Maninder Chana is an award-winning writer, director, and actor whose latest film to be released, Little Terrors, deals with an American boy recruited by terrorists in Delhi to bomb a U.S. embassy. The film was completed two years ago and released this week. The Medium sat down with Maninder Chana to speak with him about his latest piece.
The Medium: What was the first thing that attracted you to the film?
Maninder Chana: The reality of the situation. We did the film a couple years ago but everything that’s in the film is paralleled from today’s headlines. There was a universal spirit to the story. I have a journalism background as well, so I’ve seen a lot of things you’re not really supposed to see. There are just tons of things from my background that I pooled into this. There was a lot that I probably could bring to the film and to find an understanding of Islam, even if it’s in the basic sense.
TM: Why was it so important for you to take on a film like this?
MC: It was a challenge. It was a challenge from a storytelling perspective. There’s also something that I thought from an outsider’s perspective—because I’m not Muslim—that I could probably say about the religion that someone inside of it couldn’t, because Islam equals terrorism to a lot of people. The defence that Muslims have is “We’re a religion of peace”, but they never go beyond that; they never explain why it’s a religion of peace. So I thought by juxtaposing the sayings of Muhammad, I could show that this was the saying of Muhammad, and here’s a bastardization of Islam. That way, without preaching too much, you get a sense that this is really being manipulated for the benefit of people who basically want power over other people.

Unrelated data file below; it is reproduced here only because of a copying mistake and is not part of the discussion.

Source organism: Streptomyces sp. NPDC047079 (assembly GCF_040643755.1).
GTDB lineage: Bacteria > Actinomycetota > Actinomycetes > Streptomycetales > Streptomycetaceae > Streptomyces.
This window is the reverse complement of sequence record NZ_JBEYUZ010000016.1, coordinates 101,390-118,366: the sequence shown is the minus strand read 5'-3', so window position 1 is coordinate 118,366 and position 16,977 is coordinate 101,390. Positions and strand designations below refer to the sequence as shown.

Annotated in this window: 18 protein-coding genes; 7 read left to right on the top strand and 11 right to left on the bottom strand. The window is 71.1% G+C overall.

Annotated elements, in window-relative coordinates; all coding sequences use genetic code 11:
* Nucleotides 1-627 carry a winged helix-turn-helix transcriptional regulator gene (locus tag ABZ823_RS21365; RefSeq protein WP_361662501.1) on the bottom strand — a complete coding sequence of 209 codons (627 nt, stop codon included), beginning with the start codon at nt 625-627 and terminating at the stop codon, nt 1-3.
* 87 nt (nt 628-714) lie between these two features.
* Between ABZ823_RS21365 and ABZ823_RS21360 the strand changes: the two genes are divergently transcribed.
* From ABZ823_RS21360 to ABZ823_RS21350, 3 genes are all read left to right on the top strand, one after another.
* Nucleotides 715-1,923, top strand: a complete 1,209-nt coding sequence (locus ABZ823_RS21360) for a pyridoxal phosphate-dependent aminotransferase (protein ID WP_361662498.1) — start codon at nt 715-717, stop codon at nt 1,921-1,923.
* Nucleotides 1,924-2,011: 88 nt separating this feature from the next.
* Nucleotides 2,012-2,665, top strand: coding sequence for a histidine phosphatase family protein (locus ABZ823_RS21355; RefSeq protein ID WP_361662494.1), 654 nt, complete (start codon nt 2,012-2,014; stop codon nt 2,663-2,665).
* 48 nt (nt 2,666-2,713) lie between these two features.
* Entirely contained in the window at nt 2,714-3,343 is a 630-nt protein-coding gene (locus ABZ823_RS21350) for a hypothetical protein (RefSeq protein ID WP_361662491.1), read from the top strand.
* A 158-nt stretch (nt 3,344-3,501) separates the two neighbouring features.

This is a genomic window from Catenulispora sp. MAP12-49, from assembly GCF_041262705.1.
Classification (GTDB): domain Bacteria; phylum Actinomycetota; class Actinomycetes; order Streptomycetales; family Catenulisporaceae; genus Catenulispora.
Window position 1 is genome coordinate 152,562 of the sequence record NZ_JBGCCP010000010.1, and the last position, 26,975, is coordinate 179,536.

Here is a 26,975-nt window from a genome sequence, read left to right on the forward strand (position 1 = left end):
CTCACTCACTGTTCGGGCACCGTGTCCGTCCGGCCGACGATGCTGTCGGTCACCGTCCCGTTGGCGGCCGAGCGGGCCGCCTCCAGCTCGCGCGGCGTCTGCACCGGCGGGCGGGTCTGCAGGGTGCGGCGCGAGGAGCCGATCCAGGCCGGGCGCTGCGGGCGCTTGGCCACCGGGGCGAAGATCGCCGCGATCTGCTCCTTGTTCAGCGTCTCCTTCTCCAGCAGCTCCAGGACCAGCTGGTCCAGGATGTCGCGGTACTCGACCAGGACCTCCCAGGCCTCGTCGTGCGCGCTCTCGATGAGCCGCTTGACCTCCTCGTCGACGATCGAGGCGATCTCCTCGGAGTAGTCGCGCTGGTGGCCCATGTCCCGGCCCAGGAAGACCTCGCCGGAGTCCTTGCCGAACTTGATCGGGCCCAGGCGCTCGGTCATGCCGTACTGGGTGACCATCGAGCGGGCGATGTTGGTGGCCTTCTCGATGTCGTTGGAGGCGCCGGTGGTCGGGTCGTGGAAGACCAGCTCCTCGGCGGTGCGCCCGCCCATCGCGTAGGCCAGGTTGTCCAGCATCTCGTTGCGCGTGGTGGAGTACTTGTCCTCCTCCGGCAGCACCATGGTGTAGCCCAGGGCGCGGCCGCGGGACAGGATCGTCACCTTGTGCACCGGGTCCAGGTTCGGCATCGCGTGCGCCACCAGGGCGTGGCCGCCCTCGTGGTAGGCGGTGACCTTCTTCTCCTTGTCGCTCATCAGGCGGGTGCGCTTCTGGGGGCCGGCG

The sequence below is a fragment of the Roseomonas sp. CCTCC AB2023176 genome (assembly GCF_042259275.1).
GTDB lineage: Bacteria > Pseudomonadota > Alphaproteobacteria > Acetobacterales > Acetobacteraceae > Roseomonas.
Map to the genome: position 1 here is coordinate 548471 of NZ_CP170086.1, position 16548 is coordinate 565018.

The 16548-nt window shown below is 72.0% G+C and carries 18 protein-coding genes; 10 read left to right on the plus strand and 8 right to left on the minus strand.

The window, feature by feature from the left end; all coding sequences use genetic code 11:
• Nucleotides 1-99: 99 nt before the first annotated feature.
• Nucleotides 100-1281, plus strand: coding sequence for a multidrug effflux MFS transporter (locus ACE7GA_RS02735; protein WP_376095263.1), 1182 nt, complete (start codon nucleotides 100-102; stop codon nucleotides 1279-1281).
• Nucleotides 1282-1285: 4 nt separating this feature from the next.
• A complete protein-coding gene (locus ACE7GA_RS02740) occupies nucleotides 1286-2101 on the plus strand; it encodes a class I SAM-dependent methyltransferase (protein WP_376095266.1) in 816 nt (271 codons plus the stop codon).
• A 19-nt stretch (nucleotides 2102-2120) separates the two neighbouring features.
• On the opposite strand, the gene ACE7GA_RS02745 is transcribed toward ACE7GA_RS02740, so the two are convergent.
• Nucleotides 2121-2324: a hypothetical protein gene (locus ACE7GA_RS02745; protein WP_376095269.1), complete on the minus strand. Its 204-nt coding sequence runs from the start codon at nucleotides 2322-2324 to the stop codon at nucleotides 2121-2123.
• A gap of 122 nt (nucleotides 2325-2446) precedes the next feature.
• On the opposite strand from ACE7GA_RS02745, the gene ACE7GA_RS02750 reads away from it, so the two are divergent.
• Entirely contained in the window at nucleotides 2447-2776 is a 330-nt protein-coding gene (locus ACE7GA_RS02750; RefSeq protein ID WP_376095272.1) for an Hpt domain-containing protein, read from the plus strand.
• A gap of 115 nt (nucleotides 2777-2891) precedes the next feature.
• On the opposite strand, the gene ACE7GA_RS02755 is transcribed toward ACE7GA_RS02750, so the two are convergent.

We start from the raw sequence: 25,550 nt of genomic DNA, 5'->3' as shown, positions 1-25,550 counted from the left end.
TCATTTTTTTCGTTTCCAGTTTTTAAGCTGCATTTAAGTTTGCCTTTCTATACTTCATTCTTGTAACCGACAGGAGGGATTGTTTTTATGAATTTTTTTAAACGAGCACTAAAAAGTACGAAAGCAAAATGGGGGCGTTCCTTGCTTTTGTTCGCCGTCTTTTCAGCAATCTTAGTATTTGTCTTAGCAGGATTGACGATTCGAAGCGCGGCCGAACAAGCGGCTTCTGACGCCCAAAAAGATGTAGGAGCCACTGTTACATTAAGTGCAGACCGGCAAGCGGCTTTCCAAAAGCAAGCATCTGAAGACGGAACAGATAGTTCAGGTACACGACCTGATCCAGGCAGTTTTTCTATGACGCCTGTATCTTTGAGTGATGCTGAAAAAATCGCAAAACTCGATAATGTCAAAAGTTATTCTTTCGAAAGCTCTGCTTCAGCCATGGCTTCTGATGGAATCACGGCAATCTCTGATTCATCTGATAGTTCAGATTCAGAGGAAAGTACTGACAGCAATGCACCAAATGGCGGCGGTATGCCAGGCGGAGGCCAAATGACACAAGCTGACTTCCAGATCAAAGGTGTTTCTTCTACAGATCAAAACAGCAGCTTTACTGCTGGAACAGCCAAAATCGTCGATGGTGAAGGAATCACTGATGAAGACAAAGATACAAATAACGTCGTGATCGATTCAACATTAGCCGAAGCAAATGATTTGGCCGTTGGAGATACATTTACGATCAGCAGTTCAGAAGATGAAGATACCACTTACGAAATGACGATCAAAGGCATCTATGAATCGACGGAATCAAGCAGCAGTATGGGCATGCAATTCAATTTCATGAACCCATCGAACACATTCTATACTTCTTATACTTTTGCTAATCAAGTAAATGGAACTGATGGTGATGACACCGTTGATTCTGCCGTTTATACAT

TM: There was great insight into both sides of the story, not only with Samih but also with Steve. What were your biggest challenges in accurately portraying both sides?
MC: When Daniel Pearl was beheaded, which was one of the things I brought to [the film] The Mighty Heart—was that you never got to know the journalist, you never got to know Daniel Pearl or that character. It was really about the outside events of that. I really wanted to bring a heart to the character that this is a living breathing human being and it’s a kid who is really brought up in a culture we’re brought up in that can be easily manipulated when he has no other choice. I wanted to juxtapose that kind of storyline to it and just trying to keep the other side as well because I felt that if I didn’t bring the bastardization of why these people believe what they believe and what they use in terms of bombings and different events and mistakes that have been made by the American side, it wouldn’t be fair.
TM: How was it working with child actors on a movie that dealt with such heavy content?
MC: It was hard. It’s a difficult thing to bring children from a “have” culture to a “have-not” culture. It was a bit of work […] they were newcomers. Most of them had theatre background, but it’s a very different thing. I gave them exercises, a little thing that we called “sense memory exercises”, to kind of build out each scene and bring something new to it. Also to connect that to real things in their lives and bring real emotion to the characters. It was a bit of a process and I think the first couple of days of shooting they realized the seriousness of what they were doing and they realized the work that I’d given them was really beneficial and they popped after that. It’s a bit of work, and India is also a daunting place to shoot. It was 20 consecutive days of shooting and it was not a super-professional crew, as I’m used to.